China held a $1.5 million lottery to test a new digital currency

China is taking its digital currency tests to a new level by giving away more than 10 million yuan (approximately $1.5 million) in a new lottery. The state-run People’s Bank of China gave 50,000 randomly selected citizens a “red packet” worth 200 yuan ($30), to spend at several thousand designated retailers in Shenzhen’s Luohu district. The idea is to not only test the technology involved, but boost consumer spending in the wake of the COVID-19 pandemic. The winners will be be required to download a digital Renminbi app in order to receive the digital money. After that, they’ll reportedly be able to buy goods from local pharmacies, supermarkets and even Walmart. (CNBC)


Facebook finally bans Holocaust denial content

Facebook is clamping down on content that “denies or distorts the Holocaust.” It banned such material under its updated hate speech policy. “Our decision is supported by the well-documented rise in anti-Semitism globally and the alarming level of ignorance about the Holocaust, especially among young people,” Facebook’s Vice President of content policy wrote in a blog post. “According to a recent survey of adults in the US aged 18-39, almost a quarter said they believed the Holocaust was a myth, that it had been exaggerated or they weren’t sure.” It’s Facebook’s latest effort to stamp out anti-Semitism. The company recently banned “stereotypes about the collective power of Jews that often depicts them running the world or its major institutions,” as she pointed out. (Facebook)


COVID-19 Biggest Cause of Police Deaths This Year

As essential workers, law enforcement officers have been on duty since the pandemic started, while most civilian staff have worked remotely or, more recently, seen a combination of remote and in-person work. A recent poll by the National Police Foundation shows health and safety is the biggest concern of law enforcement officers who have been on the frontlines of the coronavirus pandemic since it began 7 months ago. More than 100 law enforcement officers, mainly police, sheriffs, and corrections, have died from COVID-19 on the job this year, which is more than from gun violence, car accidents, heart attacks, or other causes, according to the Officer Down Memorial Page. The nonprofit agency reported 39 officers died in both April and July, the highest numbers so far, while the numbers have declined somewhat in August and September. More than 6,000 officers, 4% of law enforcement personnel nationwide, reported being exposed to COVID-19, and one-third have been unable to return to work. The three states with the largest coronavirus exposure rates for law enforcement are California, New York, and Texas. In New York City alone, more than 4,000 officers tested positive and 27 members of the department died by the end of April. (WebMD)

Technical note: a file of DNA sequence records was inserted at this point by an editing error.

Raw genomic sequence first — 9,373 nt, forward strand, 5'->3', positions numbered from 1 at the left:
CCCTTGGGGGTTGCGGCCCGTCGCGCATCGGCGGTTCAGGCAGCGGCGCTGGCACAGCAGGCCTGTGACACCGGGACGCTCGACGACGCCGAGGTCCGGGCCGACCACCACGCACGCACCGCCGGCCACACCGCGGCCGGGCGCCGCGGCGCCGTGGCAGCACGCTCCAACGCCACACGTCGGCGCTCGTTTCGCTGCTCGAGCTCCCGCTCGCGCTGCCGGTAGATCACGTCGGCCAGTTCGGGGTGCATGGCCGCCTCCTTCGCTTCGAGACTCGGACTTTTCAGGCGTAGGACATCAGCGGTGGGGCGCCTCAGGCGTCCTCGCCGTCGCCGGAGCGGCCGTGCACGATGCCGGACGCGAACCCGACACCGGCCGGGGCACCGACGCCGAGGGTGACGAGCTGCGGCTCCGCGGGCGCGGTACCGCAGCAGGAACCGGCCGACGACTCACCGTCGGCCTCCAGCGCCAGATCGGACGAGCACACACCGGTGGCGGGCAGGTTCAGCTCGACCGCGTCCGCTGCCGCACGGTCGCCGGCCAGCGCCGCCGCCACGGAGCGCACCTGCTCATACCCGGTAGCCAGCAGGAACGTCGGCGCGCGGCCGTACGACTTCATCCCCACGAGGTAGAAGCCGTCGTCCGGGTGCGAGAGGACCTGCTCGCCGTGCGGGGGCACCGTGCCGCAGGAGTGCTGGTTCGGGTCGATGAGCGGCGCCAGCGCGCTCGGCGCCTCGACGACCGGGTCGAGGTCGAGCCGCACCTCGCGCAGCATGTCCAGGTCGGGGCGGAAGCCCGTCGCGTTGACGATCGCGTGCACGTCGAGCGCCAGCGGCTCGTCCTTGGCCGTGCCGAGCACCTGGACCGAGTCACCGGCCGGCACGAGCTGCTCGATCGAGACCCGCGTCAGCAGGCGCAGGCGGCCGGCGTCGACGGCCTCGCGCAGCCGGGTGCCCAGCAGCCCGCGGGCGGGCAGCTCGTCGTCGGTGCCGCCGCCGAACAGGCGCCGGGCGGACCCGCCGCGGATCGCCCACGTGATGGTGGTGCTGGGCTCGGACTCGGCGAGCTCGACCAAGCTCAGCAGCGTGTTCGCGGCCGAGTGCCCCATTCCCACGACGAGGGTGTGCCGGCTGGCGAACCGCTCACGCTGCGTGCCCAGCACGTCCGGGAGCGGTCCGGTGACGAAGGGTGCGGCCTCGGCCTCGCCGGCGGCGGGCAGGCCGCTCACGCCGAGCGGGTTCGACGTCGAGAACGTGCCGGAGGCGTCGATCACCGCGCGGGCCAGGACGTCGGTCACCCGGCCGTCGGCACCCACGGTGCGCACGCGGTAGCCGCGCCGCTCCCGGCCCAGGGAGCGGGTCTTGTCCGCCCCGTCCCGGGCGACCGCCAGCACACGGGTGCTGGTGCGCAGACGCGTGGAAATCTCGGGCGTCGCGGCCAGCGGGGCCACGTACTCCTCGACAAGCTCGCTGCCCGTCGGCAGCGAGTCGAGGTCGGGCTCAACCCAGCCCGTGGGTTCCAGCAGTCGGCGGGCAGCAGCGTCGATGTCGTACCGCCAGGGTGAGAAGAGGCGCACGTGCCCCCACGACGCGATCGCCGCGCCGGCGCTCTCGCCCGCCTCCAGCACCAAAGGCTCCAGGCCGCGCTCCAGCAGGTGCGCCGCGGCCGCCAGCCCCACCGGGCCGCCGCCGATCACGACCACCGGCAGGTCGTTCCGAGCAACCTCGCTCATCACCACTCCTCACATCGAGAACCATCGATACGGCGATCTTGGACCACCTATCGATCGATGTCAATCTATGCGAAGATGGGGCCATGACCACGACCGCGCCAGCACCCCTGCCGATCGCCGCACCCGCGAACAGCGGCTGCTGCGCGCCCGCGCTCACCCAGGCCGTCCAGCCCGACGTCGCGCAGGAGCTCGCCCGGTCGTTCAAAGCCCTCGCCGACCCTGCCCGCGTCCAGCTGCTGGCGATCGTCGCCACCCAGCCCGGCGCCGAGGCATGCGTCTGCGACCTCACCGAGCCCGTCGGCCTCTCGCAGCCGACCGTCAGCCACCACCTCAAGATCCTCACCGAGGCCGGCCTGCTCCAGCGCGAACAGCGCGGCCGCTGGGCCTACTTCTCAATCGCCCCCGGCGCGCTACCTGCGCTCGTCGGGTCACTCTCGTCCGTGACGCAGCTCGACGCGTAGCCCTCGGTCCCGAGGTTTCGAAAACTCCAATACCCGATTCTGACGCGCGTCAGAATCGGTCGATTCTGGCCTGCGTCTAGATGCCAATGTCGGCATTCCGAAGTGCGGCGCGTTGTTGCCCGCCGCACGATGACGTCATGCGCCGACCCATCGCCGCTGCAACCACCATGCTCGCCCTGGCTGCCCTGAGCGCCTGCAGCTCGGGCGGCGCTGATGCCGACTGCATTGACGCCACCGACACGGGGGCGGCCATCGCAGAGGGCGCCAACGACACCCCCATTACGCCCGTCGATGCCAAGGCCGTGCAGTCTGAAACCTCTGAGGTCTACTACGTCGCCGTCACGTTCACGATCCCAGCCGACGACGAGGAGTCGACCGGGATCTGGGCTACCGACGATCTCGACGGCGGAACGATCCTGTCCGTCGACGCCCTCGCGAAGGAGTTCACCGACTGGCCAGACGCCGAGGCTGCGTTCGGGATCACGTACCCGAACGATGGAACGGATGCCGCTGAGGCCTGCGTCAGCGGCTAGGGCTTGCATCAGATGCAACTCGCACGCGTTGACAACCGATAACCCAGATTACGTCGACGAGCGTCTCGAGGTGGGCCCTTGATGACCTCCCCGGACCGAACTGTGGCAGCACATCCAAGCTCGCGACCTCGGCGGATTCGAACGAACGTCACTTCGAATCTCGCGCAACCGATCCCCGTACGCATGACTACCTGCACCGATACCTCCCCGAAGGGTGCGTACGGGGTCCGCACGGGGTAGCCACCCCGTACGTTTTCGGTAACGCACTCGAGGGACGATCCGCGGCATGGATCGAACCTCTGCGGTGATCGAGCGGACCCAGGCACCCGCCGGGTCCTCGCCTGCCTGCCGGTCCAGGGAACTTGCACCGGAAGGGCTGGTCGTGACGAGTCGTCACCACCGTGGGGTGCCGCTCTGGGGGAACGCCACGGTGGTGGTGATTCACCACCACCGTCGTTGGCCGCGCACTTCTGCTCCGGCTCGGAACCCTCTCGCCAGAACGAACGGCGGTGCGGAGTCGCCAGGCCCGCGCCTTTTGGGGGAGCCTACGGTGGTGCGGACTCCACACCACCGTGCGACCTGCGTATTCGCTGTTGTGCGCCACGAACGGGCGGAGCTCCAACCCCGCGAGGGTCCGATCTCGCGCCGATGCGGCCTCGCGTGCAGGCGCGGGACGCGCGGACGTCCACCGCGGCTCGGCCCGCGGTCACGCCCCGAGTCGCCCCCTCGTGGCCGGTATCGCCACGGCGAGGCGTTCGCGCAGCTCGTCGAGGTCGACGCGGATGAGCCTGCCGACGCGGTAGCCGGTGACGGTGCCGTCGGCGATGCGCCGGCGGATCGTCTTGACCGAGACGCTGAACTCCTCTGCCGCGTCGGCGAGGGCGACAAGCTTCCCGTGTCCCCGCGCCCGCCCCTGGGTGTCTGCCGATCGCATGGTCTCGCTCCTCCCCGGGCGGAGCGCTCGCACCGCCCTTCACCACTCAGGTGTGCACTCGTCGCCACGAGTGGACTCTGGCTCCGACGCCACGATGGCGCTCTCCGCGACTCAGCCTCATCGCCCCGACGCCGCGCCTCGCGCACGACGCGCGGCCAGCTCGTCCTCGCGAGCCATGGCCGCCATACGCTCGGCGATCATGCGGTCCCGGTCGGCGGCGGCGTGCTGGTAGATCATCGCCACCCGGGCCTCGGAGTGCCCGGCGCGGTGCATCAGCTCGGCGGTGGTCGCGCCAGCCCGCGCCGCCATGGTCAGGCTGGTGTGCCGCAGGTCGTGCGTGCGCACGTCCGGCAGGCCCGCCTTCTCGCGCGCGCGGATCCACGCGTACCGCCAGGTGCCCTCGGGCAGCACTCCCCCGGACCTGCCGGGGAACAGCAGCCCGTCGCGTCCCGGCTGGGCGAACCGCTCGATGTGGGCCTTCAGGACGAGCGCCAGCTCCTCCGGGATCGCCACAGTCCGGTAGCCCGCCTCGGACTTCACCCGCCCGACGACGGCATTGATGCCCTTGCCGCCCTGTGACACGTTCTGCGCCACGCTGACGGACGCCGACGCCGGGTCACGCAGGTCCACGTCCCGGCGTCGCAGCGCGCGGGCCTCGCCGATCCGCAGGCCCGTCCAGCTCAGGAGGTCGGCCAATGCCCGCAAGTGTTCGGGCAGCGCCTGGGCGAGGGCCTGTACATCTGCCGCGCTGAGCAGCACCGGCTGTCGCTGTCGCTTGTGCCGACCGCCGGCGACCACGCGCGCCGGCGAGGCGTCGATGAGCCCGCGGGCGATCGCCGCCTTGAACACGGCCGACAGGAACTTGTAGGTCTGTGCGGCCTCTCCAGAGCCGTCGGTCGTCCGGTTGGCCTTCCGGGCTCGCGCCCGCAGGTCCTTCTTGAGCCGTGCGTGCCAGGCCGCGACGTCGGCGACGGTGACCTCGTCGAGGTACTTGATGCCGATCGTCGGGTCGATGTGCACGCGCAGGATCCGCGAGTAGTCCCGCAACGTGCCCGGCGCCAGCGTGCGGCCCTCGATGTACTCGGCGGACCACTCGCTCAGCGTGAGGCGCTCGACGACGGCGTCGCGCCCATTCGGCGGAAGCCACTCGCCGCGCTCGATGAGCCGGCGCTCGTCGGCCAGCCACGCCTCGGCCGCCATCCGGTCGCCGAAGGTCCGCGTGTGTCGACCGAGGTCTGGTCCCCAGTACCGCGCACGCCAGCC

Tesla’s ‘Full Self-Driving’ beta releases to some drivers on October 20th

CEO Elon Musk said the limited beta will start rolling out on Tuesday, October 20th. “This will, at first, be limited to a small number of people who are expert and careful drivers.” Musk didn’t elaborate on how the company will go about deciding who to invite to the beta. Tesla drivers have been waiting to get their hands on FSD for a while. At the company’s Battery Day event, Musk said Tesla had to complete a “fundamental rewrite” of its Autopilot software to make FSD a reality. “The sophistication of the neural net of the car and the overall logic of the car is improved dramatically,” he said. Despite what the name might suggest, the Full Self-Driving update won’t make Tesla cars into autonomous vehicles. As with Autopilot, you’ll still need to keep your hands on the wheel when using the feature. What the software does, for those who paid extra to add it to their car, is grant access to features like Auto Lane Change and Autopark. In the latter case, Tesla’s Autopilot software can help you when you need to parallel or perpendicular park your car. (CNET)


Authorities arrested a man on suspicion of putting razor blades into pizza dough sold at a Maine supermarket

Police in Dover, New Hampshire, arrested 38-year-old man on suspicion of tampering with Portland Pie pizza dough sold at a Hannaford supermarket in Saco, Maine. Saco police said supermarket officials contacted officers last week after a customer reported finding razor blades in Portland Pie pizza dough bought from the store. Surveillance camera footage showed a person tampering with the packaging of several Portland Pie doughs, authorities said. The dough’s and other Portland Pie branded products were supplied by “It’ll be Pizza” in Scarborough, officials said. The man previously worked for the company, according to police. Authorities did not immediately share a suspected motive for the incident. Officials with the Hannaford supermarket chain announced a precautionary recall Saturday of all Portland Pie products sold between August 1st and October 11th. The products were also pulled from shelves at the chain’s more than 180 supermarkets. No injuries or illnesses were connected to the recall. (NECN)


Wednesday Breaks In With:

  • Be Bald and Be Free Day
  • Bring Your Teddy Bear To Work & School Day (2nd Wednesday)
  • Bullying Prevention Day (2nd Wednesday)
  • Curves Day (2nd Wednesday)
  • Dessert Day
  • Emergency Nurses Day (2nd Wednesday)
  • Fossil Day (On Wednesday of Earth Science Week)
  • International Top Spinning Day (2nd Wednesday)
  • Pet Obesity Awareness Day
  • S.A.V.E. (Stop America’s Violence Everywhere) (2nd Wednesday)
  • Spider-Man Day
  • Stop Bullying Day (2nd Wednesday)
  • Take Your Parents To Lunch Day (2nd Wednesday)
  • World Standards Day